Today is International Day for Biological Diversity and a call to all world communities to reexamine their relationship with nature. With the theme, “We’re part of the solution,” the Convention on Biological Diversity (CBD) chose this year’s subject to give continuation to the momentum generated in 2021 towards the need to protect nature to solve sustainable challenges. “From nature-based solutions to climate, health issues, food and water security, and sustainable livelihoods, biodiversity is the foundation upon which we can build back better.”
What’s is Biological Diversity or Biodiversity?
Biological Diversity, also known as Biodiversity, is used when referring to all the variety of life on earth, including plants, animals, fungi, and micro-organisms. It’s understood in three ways:
1. Species diversity, which refers to the variety of different species
2. Genetic Diversity, which indicates the variety of genes contained in plants, animals, fungi, and micro-organisms
3. Ecosystem diversity includes all the different habitats that exist, like tropical or temperate forests, hot and cold deserts, wetlands, rivers, mountains, coral reefs, etc.
According to a groundbreaking report released in 2019 by the United Nations, more than one million animal and plant species are at risk of becoming extinct in the upcoming decades. While there’s an urgency to protect wildlife now more than ever, education is critical so we can all contribute to the pressing race to save biodiversity.
The loss of biodiversity threatens essentials to life, such as fresh water, pollination, soil fertility and stability, food, and medicine. Multiple research has indicated that there’s a close correlation between disease outbreaks and the degradation of nature. In fact, according to an article published on NCBI, “Seventy-five percent of emerging infectious diseases are transmitted from animals to humans.” Also, deforestation is accelerating the climate crisis, “which in turn may boost the spread of disease by allowing disease carriers like mosquitoes to extend their geographic ranges and infect new populations of humans,” says Conservation.org.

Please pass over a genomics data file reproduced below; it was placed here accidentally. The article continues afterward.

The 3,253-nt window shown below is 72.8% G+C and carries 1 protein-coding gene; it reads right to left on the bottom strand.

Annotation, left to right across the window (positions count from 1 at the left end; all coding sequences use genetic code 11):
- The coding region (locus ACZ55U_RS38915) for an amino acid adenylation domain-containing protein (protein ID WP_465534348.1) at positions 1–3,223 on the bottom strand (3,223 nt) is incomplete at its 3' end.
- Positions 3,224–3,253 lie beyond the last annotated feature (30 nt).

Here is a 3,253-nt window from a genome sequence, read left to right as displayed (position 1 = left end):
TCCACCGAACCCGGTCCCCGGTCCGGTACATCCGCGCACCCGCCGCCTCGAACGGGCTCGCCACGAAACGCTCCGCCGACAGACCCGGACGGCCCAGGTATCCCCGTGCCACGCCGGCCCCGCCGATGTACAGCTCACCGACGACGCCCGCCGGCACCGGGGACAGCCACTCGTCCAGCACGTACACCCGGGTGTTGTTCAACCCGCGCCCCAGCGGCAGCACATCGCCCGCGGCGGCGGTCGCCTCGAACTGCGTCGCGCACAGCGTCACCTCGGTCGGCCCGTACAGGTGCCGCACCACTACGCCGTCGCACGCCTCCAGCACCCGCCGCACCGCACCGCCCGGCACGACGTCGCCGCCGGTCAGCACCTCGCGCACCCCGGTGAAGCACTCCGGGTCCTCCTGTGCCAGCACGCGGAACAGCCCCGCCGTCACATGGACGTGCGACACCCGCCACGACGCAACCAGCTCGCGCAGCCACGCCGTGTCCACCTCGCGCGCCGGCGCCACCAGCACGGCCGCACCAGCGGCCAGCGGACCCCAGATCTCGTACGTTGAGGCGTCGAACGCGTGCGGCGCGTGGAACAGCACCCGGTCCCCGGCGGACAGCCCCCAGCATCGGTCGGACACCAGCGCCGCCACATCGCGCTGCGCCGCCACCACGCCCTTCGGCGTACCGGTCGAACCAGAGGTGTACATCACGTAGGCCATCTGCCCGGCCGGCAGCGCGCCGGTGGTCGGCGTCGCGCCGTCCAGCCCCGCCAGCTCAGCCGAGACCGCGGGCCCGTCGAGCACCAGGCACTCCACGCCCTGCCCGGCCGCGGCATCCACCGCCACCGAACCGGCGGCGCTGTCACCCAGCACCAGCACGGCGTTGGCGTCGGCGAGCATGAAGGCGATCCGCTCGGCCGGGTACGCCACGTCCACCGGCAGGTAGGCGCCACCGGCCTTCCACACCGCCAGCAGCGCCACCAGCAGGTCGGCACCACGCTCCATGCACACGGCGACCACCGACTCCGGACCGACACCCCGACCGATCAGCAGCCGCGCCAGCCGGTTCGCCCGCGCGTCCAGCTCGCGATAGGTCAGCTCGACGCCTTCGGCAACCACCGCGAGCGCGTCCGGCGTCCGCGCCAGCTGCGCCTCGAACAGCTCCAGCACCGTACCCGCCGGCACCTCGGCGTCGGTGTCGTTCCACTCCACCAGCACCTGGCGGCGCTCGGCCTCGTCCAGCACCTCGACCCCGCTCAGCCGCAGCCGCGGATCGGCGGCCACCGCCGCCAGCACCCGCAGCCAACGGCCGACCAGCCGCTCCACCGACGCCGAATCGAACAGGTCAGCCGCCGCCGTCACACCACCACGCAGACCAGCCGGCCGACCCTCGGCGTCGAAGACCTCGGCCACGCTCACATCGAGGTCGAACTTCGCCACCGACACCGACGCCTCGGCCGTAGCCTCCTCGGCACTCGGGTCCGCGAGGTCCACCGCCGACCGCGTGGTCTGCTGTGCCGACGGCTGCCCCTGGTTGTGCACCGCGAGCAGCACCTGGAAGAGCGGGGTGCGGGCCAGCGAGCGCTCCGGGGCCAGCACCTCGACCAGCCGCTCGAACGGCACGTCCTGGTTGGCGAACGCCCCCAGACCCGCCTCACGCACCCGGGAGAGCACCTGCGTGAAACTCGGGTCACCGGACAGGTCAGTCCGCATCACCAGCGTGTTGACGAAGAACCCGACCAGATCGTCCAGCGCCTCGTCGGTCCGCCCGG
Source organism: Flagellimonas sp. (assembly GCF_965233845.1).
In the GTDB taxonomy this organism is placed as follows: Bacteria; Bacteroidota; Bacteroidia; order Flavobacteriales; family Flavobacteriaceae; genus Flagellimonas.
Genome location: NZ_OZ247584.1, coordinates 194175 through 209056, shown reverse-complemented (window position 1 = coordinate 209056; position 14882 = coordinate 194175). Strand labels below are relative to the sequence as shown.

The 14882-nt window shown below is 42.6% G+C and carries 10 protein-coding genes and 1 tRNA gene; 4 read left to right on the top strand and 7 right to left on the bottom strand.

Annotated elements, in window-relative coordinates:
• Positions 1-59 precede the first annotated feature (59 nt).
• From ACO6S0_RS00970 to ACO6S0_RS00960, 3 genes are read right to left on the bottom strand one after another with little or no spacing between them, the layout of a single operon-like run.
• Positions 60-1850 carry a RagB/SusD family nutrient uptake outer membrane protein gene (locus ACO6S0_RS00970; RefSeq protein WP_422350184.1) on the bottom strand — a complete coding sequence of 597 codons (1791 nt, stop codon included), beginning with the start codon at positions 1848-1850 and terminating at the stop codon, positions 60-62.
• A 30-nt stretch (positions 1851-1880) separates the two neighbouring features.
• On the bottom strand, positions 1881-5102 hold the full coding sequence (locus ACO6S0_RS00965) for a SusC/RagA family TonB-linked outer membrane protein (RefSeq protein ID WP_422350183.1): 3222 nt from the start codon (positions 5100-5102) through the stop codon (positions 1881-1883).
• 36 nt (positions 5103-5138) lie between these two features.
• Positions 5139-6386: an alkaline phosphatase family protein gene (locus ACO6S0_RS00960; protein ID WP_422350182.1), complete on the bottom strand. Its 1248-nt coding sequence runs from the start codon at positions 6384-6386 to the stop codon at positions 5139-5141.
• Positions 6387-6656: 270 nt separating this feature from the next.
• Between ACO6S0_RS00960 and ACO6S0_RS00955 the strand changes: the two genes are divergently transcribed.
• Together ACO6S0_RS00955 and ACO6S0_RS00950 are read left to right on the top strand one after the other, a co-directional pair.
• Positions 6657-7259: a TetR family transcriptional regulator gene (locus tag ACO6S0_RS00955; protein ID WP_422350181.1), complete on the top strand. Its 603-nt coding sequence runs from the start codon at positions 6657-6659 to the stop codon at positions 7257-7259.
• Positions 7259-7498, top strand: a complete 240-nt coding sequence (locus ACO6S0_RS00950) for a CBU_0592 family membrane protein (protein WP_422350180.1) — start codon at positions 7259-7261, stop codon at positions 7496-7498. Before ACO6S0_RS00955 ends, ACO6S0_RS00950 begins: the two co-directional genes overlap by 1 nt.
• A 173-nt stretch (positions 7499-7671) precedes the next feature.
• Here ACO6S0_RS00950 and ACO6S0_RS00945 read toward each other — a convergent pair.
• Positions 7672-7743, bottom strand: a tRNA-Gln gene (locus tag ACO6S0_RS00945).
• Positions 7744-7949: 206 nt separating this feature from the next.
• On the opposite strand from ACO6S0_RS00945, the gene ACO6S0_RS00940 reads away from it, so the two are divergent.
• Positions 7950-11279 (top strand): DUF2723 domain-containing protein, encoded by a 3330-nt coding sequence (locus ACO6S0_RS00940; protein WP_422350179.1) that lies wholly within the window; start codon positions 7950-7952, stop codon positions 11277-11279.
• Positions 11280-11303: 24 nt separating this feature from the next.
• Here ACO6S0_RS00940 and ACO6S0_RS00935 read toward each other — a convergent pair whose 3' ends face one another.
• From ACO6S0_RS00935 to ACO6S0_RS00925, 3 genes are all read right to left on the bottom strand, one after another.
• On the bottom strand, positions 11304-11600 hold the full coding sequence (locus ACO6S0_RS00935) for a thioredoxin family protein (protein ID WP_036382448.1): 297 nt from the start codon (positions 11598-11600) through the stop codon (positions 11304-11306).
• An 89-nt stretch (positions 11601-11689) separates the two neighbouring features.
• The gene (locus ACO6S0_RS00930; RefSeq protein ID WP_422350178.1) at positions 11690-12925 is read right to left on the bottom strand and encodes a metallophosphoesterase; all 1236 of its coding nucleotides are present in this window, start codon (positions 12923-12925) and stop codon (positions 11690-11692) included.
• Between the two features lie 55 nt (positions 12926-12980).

The diversity of species brings a unique ecological balance to our planet. However, plastic pollution, for example, poses a dangerous threat to ecosystems, marine animals, and humans health. With estimations of more than 10 million tons of plastic dumped into the ocean every year, Plastic Oceans indicates that human eats over 40 pounds of plastic in their lifetime. This raises concerns about the adverse effects of microplastics found in fish and water on human health.
According to a study published on NCBI, there’s not enough information available to fully understand the implications of microplastics for human health. “However, effects (of microplastics) may potentially be due to their physical properties (size, shape, and length), chemical properties (presence of additives and polymer type), concentration, or microbial biofilm growth.”
During this International Day for Biological Diversity, consider these 6 ways to contribute to biological diversity (and be part of the solution)!
- Support local farms, if possible organic ones that avoid chemicals on their products
- Bees are at risk of extinction due to pesticides, pathogens, and industrial farming. Help save them by planting nectar-producing wildflowers in your backyard or building bee boxes for local bees to call home.
- Plant local flowers, fruits, and vegetables to help preserve the Biodiversity of your area and its local ecosystem.
- Be mindful of the amount of water that you use. Star closing the fossettes to preserve water while washing dishes, and then move on to more significant challenges like taking shorter showers.
- Protect local habits by following the path and trails when hiking
- Ensure that the products you buy are not made by companies that contribute to damaging natural habits elsewhere.